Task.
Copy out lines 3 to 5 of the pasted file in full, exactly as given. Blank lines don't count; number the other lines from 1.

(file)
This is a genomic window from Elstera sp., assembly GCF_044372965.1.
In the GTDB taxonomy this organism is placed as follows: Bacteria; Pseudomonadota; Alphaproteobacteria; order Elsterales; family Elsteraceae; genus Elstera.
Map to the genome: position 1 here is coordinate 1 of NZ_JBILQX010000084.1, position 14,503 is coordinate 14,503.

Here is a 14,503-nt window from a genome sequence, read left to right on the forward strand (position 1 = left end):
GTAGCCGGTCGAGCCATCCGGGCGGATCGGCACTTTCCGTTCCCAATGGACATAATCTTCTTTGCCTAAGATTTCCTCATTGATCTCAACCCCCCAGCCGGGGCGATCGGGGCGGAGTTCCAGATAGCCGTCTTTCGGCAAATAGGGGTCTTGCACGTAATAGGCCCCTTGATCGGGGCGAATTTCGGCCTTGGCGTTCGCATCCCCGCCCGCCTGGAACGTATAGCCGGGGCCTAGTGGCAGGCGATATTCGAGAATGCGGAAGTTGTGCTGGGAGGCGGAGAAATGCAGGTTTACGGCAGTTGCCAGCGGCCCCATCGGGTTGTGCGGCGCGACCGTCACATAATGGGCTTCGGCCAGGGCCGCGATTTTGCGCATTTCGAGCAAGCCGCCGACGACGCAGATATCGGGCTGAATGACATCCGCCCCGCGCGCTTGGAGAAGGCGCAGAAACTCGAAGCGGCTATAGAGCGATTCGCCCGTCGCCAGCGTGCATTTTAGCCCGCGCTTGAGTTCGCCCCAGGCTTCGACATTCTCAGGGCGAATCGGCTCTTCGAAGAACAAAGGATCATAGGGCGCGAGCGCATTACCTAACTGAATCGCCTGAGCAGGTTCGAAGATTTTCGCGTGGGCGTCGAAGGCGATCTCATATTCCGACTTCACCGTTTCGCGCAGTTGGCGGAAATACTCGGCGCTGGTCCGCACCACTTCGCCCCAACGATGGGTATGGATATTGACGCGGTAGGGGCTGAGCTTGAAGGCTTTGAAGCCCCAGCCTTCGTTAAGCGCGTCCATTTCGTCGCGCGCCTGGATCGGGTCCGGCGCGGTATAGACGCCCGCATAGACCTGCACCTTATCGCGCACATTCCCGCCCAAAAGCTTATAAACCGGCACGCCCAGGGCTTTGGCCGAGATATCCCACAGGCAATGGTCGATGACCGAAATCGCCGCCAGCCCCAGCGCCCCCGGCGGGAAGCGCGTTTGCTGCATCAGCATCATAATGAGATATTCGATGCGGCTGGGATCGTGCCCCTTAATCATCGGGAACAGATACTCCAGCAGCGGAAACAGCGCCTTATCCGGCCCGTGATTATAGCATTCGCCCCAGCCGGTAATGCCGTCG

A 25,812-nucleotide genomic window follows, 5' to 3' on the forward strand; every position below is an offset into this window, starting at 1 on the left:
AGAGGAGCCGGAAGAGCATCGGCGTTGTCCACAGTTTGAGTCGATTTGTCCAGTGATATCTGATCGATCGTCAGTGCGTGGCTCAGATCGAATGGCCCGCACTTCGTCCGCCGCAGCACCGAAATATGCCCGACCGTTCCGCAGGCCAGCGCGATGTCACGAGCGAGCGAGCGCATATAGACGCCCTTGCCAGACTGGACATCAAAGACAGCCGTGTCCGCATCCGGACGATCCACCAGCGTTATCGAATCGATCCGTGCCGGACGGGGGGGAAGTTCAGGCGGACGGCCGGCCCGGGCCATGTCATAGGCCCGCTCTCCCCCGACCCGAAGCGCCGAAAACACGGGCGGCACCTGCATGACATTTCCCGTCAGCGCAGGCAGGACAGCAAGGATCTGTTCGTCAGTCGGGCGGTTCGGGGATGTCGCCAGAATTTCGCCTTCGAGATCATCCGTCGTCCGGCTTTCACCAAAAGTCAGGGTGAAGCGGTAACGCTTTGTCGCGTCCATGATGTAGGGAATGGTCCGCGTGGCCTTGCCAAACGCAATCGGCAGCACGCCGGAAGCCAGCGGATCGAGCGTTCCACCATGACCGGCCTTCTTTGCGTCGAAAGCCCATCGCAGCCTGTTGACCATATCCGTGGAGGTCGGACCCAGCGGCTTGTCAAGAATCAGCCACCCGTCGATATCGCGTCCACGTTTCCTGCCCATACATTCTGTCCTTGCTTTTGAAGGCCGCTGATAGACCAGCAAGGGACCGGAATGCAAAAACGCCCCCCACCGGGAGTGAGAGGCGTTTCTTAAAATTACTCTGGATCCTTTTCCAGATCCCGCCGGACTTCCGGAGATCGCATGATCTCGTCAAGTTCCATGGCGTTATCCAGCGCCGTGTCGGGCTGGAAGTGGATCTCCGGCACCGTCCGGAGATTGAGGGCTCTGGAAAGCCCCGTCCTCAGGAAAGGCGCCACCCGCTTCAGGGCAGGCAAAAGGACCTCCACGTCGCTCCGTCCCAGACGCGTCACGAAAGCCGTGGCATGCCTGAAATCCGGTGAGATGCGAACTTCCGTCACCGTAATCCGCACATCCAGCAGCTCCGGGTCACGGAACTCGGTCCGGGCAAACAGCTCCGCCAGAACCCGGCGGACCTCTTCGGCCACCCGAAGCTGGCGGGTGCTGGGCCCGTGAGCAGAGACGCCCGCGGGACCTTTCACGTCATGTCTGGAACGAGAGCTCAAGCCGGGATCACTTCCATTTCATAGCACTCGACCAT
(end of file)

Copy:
Map to the genome: position 1 here is coordinate 1 of NZ_JBILQX010000084.1, position 14,503 is coordinate 14,503.

Here is a 14,503-nt window from a genome sequence, read left to right on the forward strand (position 1 = left end):
GTAGCCGGTCGAGCCATCCGGGCGGATCGGCACTTTCCGTTCCCAATGGACATAATCTTCTTTGCCTAAGATTTCCTCATTGATCTCAACCCCCCAGCCGGGGCGATCGGGGCGGAGTTCCAGATAGCCGTCTTTCGGCAAATAGGGGTCTTGCACGTAATAGGCCCCTTGATCGGGGCGAATTTCGGCCTTGGCGTTCGCATCCCCGCCCGCCTGGAACGTATAGCCGGGGCCTAGTGGCAGGCGATATTCGAGAATGCGGAAGTTGTGCTGGGAGGCGGAGAAATGCAGGTTTACGGCAGTTGCCAGCGGCCCCATCGGGTTGTGCGGCGCGACCGTCACATAATGGGCTTCGGCCAGGGCCGCGATTTTGCGCATTTCGAGCAAGCCGCCGACGACGCAGATATCGGGCTGAATGACATCCGCCCCGCGCGCTTGGAGAAGGCGCAGAAACTCGAAGCGGCTATAGAGCGATTCGCCCGTCGCCAGCGTGCATTTTAGCCCGCGCTTGAGTTCGCCCCAGGCTTCGACATTCTCAGGGCGAATCGGCTCTTCGAAGAACAAAGGATCATAGGGCGCGAGCGCATTACCTAACTGAATCGCCTGAGCAGGTTCGAAGATTTTCGCGTGGGCGTCGAAGGCGATCTCATATTCCGACTTCACCGTTTCGCGCAGTTGGCGGAAATACTCGGCGCTGGTCCGCACCACTTCGCCCCAACGATGGGTATGGATATTGACGCGGTAGGGGCTGAGCTTGAAGGCTTTGAAGCCCCAGCCTTCGTTAAGCGCGTCCATTTCGTCGCGCGCCTGGATCGGGTCCGGCGCGGTATAGACGCCCGCATAGACCTGCACCTTATCGCGCACATTCCCGCCCAAAAGCTTATAAACCGGCACGCCCAGGGCTTTGGCCGAGATATCCCACAGGCAATGGTCGATGACCGAAATCGCCGCCAGCCCCAGCGCCCCCGGCGGGAAGCGCGTTTGCTGCATCAGCATCATAATGAGATATTCGATGCGGCTGGGATCGTGCCCCTTAATCATCGGGAACAGATACTCCAGCAGCGGAAACAGCGCCTTATCCGGCCCGTGATTATAGCATTCGCCCCAGCCGGTAATGCCGTCG